December 3 , 2003  
Volume 97, Issue 53  

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Feschuk talks about Michael Jackson's nose

By Paolo Zinatelli
Gazette Staff

“I’m supposed to probably say it’s an emotional manifestation of my inner soul,” says Scott Feschuk on his new book Searching for Michael Jackson’s Nose and other preoccupations in our celebrity-mad culture.

However, the real reason for writing the book came in the mail one day. “I got a staggering Visa bill,” he says. Needing to pay off his credit card, and with no other discernible skills with which to make money, the National Post’s TV critic decided to write a book.

“It took me a couple months [to write],” he says, explaining this is a long time, as he usually writes fairly quickly. It was a good way to pass last winter, Feschuk explains.

The original title of the book was Celebrity Genitals (which later became a chapter in the book). At a reading at a College St. bar in Toronto, Feschuk and some friends did a reading of that chapter. “In a way, that is what the book is about,” he says, adding that celebrities have gone from no coverage to ubiquitous coverage in the media.

It’s no longer the media exposing celebrities, but celebrities exposing themselves to the media — by opening up their homes for example, Feschuk says.

The name of the book was eventually changed because his publisher hated it. His wife came up with the current title. “It’s a metaphor for our fascination with celebrity culture,” he says.

“I didn’t want [the book] to be a collection of old columns. That’s lame,” Feschuk says. So he took his best columns and worked at night on new ideas. The result was Michael Jackson’s Nose.

Feschuk has had an interesting career. From his humble beginnings as Editor-in-Chief of The Gazette more than a dozen years ago, he has also written for The Globe and Mail and now the Post.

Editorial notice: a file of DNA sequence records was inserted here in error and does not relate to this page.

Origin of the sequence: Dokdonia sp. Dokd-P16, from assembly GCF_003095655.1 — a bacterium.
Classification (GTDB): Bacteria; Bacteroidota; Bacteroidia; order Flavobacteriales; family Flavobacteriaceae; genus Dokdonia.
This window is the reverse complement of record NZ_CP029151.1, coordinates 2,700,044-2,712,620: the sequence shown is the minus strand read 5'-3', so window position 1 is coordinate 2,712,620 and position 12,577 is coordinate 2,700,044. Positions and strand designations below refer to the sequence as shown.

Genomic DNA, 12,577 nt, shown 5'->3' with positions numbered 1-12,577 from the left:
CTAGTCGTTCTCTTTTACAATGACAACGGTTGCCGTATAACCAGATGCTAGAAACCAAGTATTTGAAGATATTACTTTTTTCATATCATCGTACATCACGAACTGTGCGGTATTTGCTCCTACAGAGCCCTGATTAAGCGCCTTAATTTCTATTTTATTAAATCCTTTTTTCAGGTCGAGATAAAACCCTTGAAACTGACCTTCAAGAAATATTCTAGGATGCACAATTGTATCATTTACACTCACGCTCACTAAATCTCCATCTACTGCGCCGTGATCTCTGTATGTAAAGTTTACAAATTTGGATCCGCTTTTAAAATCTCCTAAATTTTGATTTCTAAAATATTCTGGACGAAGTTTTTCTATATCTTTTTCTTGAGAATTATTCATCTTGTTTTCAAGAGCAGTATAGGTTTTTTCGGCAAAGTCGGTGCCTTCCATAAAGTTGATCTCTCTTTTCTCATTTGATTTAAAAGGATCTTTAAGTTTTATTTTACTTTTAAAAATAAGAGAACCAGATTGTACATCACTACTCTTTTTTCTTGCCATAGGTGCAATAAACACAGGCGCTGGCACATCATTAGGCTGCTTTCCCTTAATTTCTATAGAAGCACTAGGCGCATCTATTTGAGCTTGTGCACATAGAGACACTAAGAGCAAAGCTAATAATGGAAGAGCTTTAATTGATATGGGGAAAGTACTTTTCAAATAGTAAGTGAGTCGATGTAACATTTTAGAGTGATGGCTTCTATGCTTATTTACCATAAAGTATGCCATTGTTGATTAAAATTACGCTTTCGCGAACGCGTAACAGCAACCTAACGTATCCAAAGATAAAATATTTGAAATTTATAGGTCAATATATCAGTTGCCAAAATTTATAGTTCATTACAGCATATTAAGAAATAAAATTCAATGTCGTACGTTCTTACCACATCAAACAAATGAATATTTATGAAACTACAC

His first job after The Gazette was with The Globe, he says. “I did their summer program and covered [writers on] leaves of absence and maternity leave.” At the end of that summer it looked like he was not going to get hired on full time, and was set to take a job with The Daily Racing Form in California.

He’s always loved the track, he explains. “[So I thought] I might as well do it when I’m young and poor.”
However The Globe came knocking before he took the position and hired him for their Edmonton bureau. It was there where he met future Post editor Ken Whyte. “We used to go out and have lunch at The Globe’s expense,” Feschuk laughs.

Five years later he was hired on at the Post and became the paper’s politics and film writer. He was in that position for two years before he was asked to stop writing moving reviews. “I was pissing off the advertisers. They didn’t want me to write anymore,” Feschuk says, adding he was too negative in his reviews.

When the idea for a TV column was pitched to him, he was hesitant at first. “I actually don’t watch that much TV,” he admits. But he accepted the job because in part, it allows him to work from home and look after his two young children, ages two and four.

“I don’t watch every show [like some TV columnists],” he says. “That would be hell to me.” Instead he chooses the show he wants to write about, tapes it and in between dropping and picking up his kids from daycare, watches it and writes his column.

Not a bad job at all. As a TV critic, he explains that he gets a fair share of mail. In fact, he breaks it down into four categories.

“I get fan mail. I get TV questions, like ‘Why isn’t The Jeffersons still on TV?’... I get hate mail. And I get hate mail about Rebecca Eckler,” he says, in reference to another Post columnist.

In the end there’s one simple explanation to his job. “The reason I’m still here is because I like having a forum where I can write whatever the hell I want.”



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